PanDa, sponsored by a Hang Yu (this was PanDa’s second iteration), with Efeng as manager, established in 2012. Players under their tag included Hao, Mu, Yaobai, PanPan, 830God, and Sansheng. Their results were not bad, but then the boss disappeared, Efeng quit, three core players transferred to TongFu, and that was that — the team disbanded.

WE’s Dota team was established in 2011. At one point or another, they had new at the time, but now-familiar names such as Sylar and Veronica. After TI2 ended, their Dota players left one after another.

CLC’s Dota team, after a short existence including players like 357, ultimately disbanded after 357 returned to EHOME. Afterwards, the remnants of CLC merged with LOH to form Noah’s Ark. Following investors pulling out from NA in 2012, the team ceased to exist.

DT Club, once 3rd/4th placed finishers at ACE League, suffered an unexplained resignation from their manager, a loss of financial backing from their boss, their players floated off to other teams.

9 — Rebirth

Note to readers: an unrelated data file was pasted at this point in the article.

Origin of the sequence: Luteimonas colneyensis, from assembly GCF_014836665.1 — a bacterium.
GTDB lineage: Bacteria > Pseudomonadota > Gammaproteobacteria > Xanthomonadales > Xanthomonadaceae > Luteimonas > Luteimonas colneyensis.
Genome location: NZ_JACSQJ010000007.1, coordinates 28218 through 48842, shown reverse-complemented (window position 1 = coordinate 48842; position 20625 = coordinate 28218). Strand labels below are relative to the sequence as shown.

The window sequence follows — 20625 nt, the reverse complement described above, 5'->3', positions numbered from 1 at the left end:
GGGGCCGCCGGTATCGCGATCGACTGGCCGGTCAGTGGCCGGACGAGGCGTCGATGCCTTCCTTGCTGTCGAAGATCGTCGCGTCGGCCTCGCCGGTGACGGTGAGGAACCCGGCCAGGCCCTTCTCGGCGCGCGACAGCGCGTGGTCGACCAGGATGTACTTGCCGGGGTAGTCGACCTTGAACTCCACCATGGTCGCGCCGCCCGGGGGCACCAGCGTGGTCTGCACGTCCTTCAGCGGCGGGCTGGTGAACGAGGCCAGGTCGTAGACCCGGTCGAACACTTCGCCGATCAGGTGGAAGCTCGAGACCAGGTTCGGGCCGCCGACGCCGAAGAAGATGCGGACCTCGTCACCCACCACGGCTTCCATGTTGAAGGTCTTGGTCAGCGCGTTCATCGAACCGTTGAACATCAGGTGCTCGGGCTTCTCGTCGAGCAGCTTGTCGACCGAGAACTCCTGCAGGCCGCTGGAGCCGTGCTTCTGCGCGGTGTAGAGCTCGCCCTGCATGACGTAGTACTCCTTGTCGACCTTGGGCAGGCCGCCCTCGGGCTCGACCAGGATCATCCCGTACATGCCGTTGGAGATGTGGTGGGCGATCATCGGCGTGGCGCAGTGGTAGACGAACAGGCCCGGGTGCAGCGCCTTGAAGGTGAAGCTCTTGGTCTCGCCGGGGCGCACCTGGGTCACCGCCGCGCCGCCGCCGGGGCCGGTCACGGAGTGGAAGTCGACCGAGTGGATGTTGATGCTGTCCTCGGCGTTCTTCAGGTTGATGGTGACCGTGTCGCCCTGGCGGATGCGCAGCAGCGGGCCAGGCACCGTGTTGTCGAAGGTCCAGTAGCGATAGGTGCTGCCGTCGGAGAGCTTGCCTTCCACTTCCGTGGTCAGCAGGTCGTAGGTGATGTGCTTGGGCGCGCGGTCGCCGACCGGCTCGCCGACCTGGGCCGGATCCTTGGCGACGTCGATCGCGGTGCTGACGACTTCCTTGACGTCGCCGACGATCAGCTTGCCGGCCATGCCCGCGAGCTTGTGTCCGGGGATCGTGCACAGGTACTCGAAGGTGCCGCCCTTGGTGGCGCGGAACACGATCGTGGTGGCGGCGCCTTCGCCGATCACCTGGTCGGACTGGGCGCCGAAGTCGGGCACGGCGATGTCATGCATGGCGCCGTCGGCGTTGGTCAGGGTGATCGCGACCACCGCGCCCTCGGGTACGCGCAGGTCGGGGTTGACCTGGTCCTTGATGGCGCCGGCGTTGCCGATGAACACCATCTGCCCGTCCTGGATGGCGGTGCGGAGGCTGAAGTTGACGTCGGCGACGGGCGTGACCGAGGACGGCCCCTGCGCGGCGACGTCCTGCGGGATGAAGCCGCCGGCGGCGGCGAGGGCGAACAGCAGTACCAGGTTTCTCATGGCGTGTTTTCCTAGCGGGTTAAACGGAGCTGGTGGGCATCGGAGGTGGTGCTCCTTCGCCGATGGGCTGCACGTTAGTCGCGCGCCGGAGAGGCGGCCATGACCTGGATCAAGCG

“A thousand sails drift past the sunken ship, a thousand trees flourish upon the dying stump” — in 2012, though quite a few teams left us, new teams appeared to fill their spots and bring with them a new wind of hope. The most inspired of these is none other than LGD.int, where we must give credit to LGD.RuRu’s eagle-eyed wisdom for her skill in building another super-team in the hyper competitive Dota scene. And LGD.int’s performances so far have shown us all that Western players do not necessarily lack talent, they only need an environment to focus and train better.

Post-TI2, the biggest dark horse newcomer should be ViCi Gaming. Mostly comprised of new players, they first took the GosuCup by storm, only losing to Zenith and ending up third place. And then it was in the G-League group B, where they escaped death by eliminating MUFC, pushed LGD.cn to the limit, ending the year in a satisfactory manner.

Apart from that, there’s still the new as-yet-unnamed team led by ZSMJ and Ch, as well as a potential new team with LaNm. And then, there are rumors saying that former DT Club players have re-convened to fight anew in this new year.

8 — Perfection